git remote add deploy ""
  git config "Travis CI"
  git config ""

  git add .
  git commit -m "Deploy"
  git push --force deploy master
  echo "Not deploying, since this branch isn't master."

In short: start the ssh agent on the remote machine, add the key you just copied into ~/.ssh in the before_install block. Then, push the output of your script block to the remote server. Simple as!

By now, you should be able to run a basic build of your website by simply pushing the master branch. Congrats!

Tips and troubleshooting

Here are a few gotchas I encountered while setting this up.

Permission denied (publickey)

Make sure you have the lines in the .travis.yml file that move the decrypted private key from the build directory to the ~/.ssh directory.

Also make sure that you have the lines in the deploy script that start the ssh agent and add this key.

Handling submodules initialized with ssh authentication

In the case of Hugo, themes are added as git submodules. But the issue is that if you have cloned them via ssh key (for instance, in your .git/config you have something like then Travis cannot clone these submodules because they don’t have your private keys on their servers.

One option to is to switch from ssh to https for interacting with this repo, but it’s a bit of a pain because then you need to put in your github password anytime you want to interact with this repo.

There are at least two ways to fix this:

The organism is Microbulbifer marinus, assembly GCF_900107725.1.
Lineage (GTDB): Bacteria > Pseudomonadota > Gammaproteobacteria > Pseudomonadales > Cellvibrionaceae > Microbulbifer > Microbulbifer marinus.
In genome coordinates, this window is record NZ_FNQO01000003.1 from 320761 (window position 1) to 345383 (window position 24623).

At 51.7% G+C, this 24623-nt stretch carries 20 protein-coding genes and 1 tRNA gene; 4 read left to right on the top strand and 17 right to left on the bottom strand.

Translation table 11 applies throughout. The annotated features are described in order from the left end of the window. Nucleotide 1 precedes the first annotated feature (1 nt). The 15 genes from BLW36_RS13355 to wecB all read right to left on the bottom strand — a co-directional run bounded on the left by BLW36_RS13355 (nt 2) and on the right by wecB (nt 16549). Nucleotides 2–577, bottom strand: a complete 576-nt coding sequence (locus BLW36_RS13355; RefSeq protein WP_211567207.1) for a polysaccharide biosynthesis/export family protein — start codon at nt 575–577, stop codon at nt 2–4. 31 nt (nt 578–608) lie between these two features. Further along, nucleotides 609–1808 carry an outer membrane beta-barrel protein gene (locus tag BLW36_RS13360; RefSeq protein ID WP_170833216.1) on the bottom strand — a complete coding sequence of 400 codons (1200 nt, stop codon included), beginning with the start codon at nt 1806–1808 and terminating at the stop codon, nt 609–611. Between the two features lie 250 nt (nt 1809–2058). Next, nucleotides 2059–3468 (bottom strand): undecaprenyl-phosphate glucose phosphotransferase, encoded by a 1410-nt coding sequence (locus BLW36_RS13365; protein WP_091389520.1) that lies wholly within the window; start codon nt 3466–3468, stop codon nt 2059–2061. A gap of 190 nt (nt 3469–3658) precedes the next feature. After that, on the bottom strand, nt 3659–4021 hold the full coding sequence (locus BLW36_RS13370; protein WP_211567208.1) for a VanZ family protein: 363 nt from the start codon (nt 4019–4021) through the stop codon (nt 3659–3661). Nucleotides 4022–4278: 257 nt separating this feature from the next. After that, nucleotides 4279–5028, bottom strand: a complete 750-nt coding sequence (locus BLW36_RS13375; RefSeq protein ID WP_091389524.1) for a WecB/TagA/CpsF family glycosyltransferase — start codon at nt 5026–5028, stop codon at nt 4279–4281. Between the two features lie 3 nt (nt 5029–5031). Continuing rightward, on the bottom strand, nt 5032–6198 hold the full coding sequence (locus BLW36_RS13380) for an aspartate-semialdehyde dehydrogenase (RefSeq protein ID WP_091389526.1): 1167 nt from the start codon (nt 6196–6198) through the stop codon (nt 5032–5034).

1. You can add the travis public key you created earlier to github
  2. You can add the following handy modifications to your .travis.yml file to change your ssh authentication to https at buildtime:
  submodules: false

  - sed -i 's/\/\/\//' .gitmodules
  - git submodule update --init --recursive

Enabling different authorization methods for different users

If you read my previous post on setting up 2FA with YubiKeys, you might need to make a few modifications to your /etc/ssh/sshd_config file in order to enable the travis user to log in with only publickey, while keeping 2FA enabled for your sudo-enabled user.

You can do this with a “match” block. Note, these match blocks need to come at the end of your file, or you won’t be able to restart your sshd service.

Match User monica
  AuthenticationMethods publickey,keyboard-interactive:pam

Match User travis
  AuthenticationMethods publickey

Does it defeat the point of 2FA? Honestly a little bit. Although the travis user is rather restricted, so even if the machine were compromised with this user, the damage they could do would be limited compared to my other user.

Questions, Comments, Corrections?

Get in touch via Twitter at @monicalent.